Intentional Sunsets Bring Beautiful Sunrises: How to Lead Healthy Change in Your Church

Remember when the University of Alabama Birmingham football program was dissolved? A video of player’s reactions was definitely NSFW! Although the original announcement was not in the clip, based on the player response filmed… their own important, personal and emotional decisions to play ball at UAB felt overlooked and thrown to the side because “the numbers do not work.”

Immediately I recognized the passion and fervor (and honestly, some of the language) often seen and heard from church members after being told they were losing a very important, always personal and often emotional part of their church identity through changes like:

  • A staff member transition.
  • A worship style change.
  • A Sunday school model abandoned.
  • A children’s program discontinued.
  • A building left empty in relocation.

Every instance held arguably “right” reasons…

Yet right reasons rarely make emotional changes feel right.

Our church culture, with a social-media connected visibility of great ideas, fuels the desire in leaders to love sunrises. We are guilty of emphasizing the starting of new initiatives, while forgetting the importance of celebrating the impact of aging strategies through healthy sunsets.

After all, transition is inevitable in the church…

  • Ministry programs fail to meet once-felt needs and lose effectiveness.
  • Worship styles change and respond to artistic gifts of emerging worship leaders.
  • Staff will retire, move to another church or worse yet, lose their authority to lead.
  • Altars and “sacred spaces” will eventually repainted, re-carpeted or replaced.

HOW we communicate change is as important as why we are making the change to begin with. Most often, our rationale is rarely relatable in the context of high personal investment. Effective church leaders tell stories of Gospel impact and Christ-centered transformation, while pointing ahead to the next sunrise God is preparing.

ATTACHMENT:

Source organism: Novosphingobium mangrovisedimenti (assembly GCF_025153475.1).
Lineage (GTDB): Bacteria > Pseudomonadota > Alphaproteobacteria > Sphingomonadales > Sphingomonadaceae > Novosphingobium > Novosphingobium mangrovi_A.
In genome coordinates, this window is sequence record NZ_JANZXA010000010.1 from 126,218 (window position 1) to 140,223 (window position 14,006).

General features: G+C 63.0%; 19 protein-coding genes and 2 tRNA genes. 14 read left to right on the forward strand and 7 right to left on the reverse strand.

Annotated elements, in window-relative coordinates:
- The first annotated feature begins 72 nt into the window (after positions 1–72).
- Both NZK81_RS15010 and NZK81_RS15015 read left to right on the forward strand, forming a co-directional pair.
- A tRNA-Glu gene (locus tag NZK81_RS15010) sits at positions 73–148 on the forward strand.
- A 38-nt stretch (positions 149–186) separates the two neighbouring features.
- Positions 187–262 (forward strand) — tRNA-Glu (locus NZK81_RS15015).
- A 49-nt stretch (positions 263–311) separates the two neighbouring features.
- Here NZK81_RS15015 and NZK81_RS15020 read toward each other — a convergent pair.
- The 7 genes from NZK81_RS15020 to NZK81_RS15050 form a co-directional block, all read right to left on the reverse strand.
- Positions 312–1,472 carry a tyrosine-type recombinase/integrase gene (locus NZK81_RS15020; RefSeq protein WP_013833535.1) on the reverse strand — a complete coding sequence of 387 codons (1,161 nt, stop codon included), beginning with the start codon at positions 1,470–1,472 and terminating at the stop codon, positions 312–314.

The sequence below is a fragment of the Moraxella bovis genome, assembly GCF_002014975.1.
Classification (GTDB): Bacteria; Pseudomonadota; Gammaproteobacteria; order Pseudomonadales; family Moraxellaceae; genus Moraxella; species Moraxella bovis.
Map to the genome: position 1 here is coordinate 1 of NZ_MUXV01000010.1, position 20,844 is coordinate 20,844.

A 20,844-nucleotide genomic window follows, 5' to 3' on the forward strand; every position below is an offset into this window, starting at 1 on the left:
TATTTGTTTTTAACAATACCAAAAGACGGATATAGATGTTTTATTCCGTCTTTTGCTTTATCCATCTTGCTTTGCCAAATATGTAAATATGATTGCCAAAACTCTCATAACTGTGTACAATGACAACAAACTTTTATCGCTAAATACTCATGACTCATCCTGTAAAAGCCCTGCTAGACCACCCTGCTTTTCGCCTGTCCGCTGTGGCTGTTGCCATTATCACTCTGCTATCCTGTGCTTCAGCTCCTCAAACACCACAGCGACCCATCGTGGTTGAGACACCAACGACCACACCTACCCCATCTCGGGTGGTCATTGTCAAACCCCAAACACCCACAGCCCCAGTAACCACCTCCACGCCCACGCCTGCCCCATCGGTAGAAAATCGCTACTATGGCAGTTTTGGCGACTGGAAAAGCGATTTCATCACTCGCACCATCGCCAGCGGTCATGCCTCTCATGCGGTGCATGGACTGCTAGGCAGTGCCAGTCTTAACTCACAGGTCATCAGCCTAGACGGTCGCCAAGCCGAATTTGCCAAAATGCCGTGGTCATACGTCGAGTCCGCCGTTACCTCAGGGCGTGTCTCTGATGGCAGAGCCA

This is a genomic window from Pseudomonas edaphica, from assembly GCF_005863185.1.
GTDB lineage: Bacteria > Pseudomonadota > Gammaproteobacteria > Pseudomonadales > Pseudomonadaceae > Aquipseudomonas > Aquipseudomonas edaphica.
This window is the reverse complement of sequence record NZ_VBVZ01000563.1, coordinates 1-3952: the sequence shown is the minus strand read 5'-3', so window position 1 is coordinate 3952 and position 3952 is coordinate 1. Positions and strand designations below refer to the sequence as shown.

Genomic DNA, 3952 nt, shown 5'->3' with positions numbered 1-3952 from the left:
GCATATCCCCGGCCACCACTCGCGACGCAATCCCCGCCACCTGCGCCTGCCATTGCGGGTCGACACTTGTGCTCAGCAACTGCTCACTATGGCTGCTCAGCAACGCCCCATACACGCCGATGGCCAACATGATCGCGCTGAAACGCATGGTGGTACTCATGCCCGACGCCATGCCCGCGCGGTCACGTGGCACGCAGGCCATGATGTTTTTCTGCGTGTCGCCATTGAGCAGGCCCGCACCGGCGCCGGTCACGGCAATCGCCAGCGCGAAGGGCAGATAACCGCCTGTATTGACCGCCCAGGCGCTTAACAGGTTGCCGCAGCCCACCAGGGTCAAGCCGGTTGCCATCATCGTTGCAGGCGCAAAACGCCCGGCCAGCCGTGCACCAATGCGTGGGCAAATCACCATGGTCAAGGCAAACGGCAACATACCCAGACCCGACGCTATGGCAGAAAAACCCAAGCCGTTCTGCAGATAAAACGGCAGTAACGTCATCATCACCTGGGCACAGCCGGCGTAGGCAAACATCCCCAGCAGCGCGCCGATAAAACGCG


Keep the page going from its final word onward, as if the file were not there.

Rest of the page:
Celebrating change with an intentional sunset builds anticipation toward the beautiful sunrise to come.

How can you lead the next change at your church with an intentional sunset?

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ABOUT THE AUTHOR

Bryan Rose

As Lead Navigator for Auxano, Bryan Rose has a strong bias toward merging strategy and creativity within the vision of the local church and has had a diversity of experience in just about every ministry discipline over the last 12 years. With his experience as a multi-site strategist and campus pastor at a 3500 member multi-campus church in the Houston Metro area, Bryan has a passion to see “launch clarity” define the unique Great Commission call of developing church plants and campus, while at the same time serving established churches as they seek to clarify their individual ministry calling. Bryan has demonstrated achievement as a strategic thinker with a unique ability to infuse creativity into the visioning process while bringing a group of people to a deep sense of personal ownership and passion.

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COMMENTS

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Recent Comments
If someone wants entertainment they're going to the wrong place. Church is not a place for entertainment...or in my opinion a barrage of coffee and donuts. Why are churches today bringing the world INTO them? Then there's the thing with children...age appropriate??? These little guys can pick stuff up in service. Besides Jesus said Suffer little children, and forbid them not, to come unto me: for of such is the kingdom of heaven. Mt. 19:14.
 
— Laurie
 
I love the intentionality here as well as the challenge to look at the data. That's missing so many times. I would like to offer a contrarian's take. Church members and regular attenders have so many ways to get information: Announcements, bulletins, social channels, relationships, and email being among the options. But brand new people are likely going to check out the website and that's it. It might be wiser for churches with limited time and resources to focus their website almost exclusively to guests. This group of people isn't looking for a calendar of events but wants to know about regular programs. They probably aren't interested in watching all of the messages but instead may want to preview one of the services. For the times we need church members to go to websites (sign up for camp, join a group, etc), we're probably better off designing and promoting a specific page rather than cluttering up the homepage.
 
— Michael Lukaszewski (@mlukaszewski)
 
A great question! Unfortunately, the Church Unique Kit is no longer available in print form. We are working on revising it and updating it into an online experience, but that project is at least six months out. An alternative is to come to an upcoming certification class. There is one May 15-18 in Houston, and October 23-26 in Atlanta.
 
— VRcurator
 

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